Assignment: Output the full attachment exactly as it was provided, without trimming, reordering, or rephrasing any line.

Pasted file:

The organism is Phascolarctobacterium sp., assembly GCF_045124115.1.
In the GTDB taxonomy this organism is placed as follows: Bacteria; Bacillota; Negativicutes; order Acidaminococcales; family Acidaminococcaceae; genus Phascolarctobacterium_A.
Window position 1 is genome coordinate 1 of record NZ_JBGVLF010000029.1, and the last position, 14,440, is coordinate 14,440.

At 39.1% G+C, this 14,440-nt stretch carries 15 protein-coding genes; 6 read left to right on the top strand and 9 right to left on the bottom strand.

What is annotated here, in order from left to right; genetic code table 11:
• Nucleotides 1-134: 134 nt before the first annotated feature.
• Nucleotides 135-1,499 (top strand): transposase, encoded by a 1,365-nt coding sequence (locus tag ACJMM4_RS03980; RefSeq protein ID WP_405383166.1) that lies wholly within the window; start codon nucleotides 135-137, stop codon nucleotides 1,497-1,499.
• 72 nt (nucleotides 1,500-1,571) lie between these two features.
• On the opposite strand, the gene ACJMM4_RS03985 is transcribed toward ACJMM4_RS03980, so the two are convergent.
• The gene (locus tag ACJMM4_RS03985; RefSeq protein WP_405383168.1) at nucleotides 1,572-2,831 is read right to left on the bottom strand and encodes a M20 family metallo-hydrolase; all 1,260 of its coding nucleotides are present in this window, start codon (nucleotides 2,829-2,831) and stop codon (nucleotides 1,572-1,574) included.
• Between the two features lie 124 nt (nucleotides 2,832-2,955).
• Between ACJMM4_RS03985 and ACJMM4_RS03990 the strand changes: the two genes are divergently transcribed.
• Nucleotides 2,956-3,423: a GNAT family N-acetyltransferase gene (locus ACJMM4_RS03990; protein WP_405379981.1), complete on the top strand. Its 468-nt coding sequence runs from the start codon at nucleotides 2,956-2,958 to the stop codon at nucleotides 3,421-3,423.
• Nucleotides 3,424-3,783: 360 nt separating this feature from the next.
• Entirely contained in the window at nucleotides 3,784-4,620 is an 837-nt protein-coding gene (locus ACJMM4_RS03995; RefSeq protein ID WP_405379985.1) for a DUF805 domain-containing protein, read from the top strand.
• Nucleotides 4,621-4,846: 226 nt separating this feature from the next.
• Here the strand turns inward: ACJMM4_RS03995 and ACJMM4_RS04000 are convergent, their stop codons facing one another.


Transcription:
The organism is Phascolarctobacterium sp., assembly GCF_045124115.1.
In the GTDB taxonomy this organism is placed as follows: Bacteria; Bacillota; Negativicutes; order Acidaminococcales; family Acidaminococcaceae; genus Phascolarctobacterium_A.
Window position 1 is genome coordinate 1 of record NZ_JBGVLF010000029.1, and the last position, 14,440, is coordinate 14,440.

At 39.1% G+C, this 14,440-nt stretch carries 15 protein-coding genes; 6 read left to right on the top strand and 9 right to left on the bottom strand.

What is annotated here, in order from left to right; genetic code table 11:
• Nucleotides 1-134: 134 nt before the first annotated feature.
• Nucleotides 135-1,499 (top strand): transposase, encoded by a 1,365-nt coding sequence (locus tag ACJMM4_RS03980; RefSeq protein ID WP_405383166.1) that lies wholly within the window; start codon nucleotides 135-137, stop codon nucleotides 1,497-1,499.
• 72 nt (nucleotides 1,500-1,571) lie between these two features.
• On the opposite strand, the gene ACJMM4_RS03985 is transcribed toward ACJMM4_RS03980, so the two are convergent.
• The gene (locus tag ACJMM4_RS03985; RefSeq protein WP_405383168.1) at nucleotides 1,572-2,831 is read right to left on the bottom strand and encodes a M20 family metallo-hydrolase; all 1,260 of its coding nucleotides are present in this window, start codon (nucleotides 2,829-2,831) and stop codon (nucleotides 1,572-1,574) included.
• Between the two features lie 124 nt (nucleotides 2,832-2,955).
• Between ACJMM4_RS03985 and ACJMM4_RS03990 the strand changes: the two genes are divergently transcribed.
• Nucleotides 2,956-3,423: a GNAT family N-acetyltransferase gene (locus ACJMM4_RS03990; protein WP_405379981.1), complete on the top strand. Its 468-nt coding sequence runs from the start codon at nucleotides 2,956-2,958 to the stop codon at nucleotides 3,421-3,423.
• Nucleotides 3,424-3,783: 360 nt separating this feature from the next.
• Entirely contained in the window at nucleotides 3,784-4,620 is an 837-nt protein-coding gene (locus ACJMM4_RS03995; RefSeq protein ID WP_405379985.1) for a DUF805 domain-containing protein, read from the top strand.
• Nucleotides 4,621-4,846: 226 nt separating this feature from the next.
• Here the strand turns inward: ACJMM4_RS03995 and ACJMM4_RS04000 are convergent, their stop codons facing one another.